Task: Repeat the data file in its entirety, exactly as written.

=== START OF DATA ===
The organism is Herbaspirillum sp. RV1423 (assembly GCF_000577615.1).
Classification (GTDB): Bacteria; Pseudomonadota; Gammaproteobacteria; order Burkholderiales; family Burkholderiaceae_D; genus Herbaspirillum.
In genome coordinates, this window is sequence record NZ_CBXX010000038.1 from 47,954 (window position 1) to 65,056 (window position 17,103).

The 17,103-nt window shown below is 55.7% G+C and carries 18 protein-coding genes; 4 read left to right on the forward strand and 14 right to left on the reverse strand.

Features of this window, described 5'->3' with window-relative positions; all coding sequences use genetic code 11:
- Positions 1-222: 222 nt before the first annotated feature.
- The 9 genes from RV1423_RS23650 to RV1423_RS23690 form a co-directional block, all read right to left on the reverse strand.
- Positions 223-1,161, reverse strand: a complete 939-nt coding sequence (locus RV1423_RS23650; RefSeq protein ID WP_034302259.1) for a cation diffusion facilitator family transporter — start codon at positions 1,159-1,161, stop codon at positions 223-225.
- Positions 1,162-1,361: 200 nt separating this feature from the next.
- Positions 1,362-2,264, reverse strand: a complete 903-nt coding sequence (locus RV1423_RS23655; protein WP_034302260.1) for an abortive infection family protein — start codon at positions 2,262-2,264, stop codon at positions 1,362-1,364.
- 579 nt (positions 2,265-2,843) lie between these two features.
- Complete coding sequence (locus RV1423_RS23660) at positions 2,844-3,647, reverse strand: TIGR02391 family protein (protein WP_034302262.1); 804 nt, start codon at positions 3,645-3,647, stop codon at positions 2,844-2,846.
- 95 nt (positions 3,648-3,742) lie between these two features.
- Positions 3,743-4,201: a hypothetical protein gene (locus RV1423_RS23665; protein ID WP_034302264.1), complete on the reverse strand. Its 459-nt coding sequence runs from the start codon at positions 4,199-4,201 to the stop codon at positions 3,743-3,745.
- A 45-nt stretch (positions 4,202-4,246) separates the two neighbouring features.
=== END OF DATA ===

The organism is Herbaspirillum sp. RV1423 (assembly GCF_000577615.1).
Classification (GTDB): Bacteria; Pseudomonadota; Gammaproteobacteria; order Burkholderiales; family Burkholderiaceae_D; genus Herbaspirillum.
In genome coordinates, this window is sequence record NZ_CBXX010000038.1 from 47,954 (window position 1) to 65,056 (window position 17,103).

The 17,103-nt window shown below is 55.7% G+C and carries 18 protein-coding genes; 4 read left to right on the forward strand and 14 right to left on the reverse strand.

Features of this window, described 5'->3' with window-relative positions; all coding sequences use genetic code 11:
- Positions 1-222: 222 nt before the first annotated feature.
- The 9 genes from RV1423_RS23650 to RV1423_RS23690 form a co-directional block, all read right to left on the reverse strand.
- Positions 223-1,161, reverse strand: a complete 939-nt coding sequence (locus RV1423_RS23650; RefSeq protein ID WP_034302259.1) for a cation diffusion facilitator family transporter — start codon at positions 1,159-1,161, stop codon at positions 223-225.
- Positions 1,162-1,361: 200 nt separating this feature from the next.
- Positions 1,362-2,264, reverse strand: a complete 903-nt coding sequence (locus RV1423_RS23655; protein WP_034302260.1) for an abortive infection family protein — start codon at positions 2,262-2,264, stop codon at positions 1,362-1,364.
- 579 nt (positions 2,265-2,843) lie between these two features.
- Complete coding sequence (locus RV1423_RS23660) at positions 2,844-3,647, reverse strand: TIGR02391 family protein (protein WP_034302262.1); 804 nt, start codon at positions 3,645-3,647, stop codon at positions 2,844-2,846.
- 95 nt (positions 3,648-3,742) lie between these two features.
- Positions 3,743-4,201: a hypothetical protein gene (locus RV1423_RS23665; protein ID WP_034302264.1), complete on the reverse strand. Its 459-nt coding sequence runs from the start codon at positions 4,199-4,201 to the stop codon at positions 3,743-3,745.
- A 45-nt stretch (positions 4,202-4,246) separates the two neighbouring features.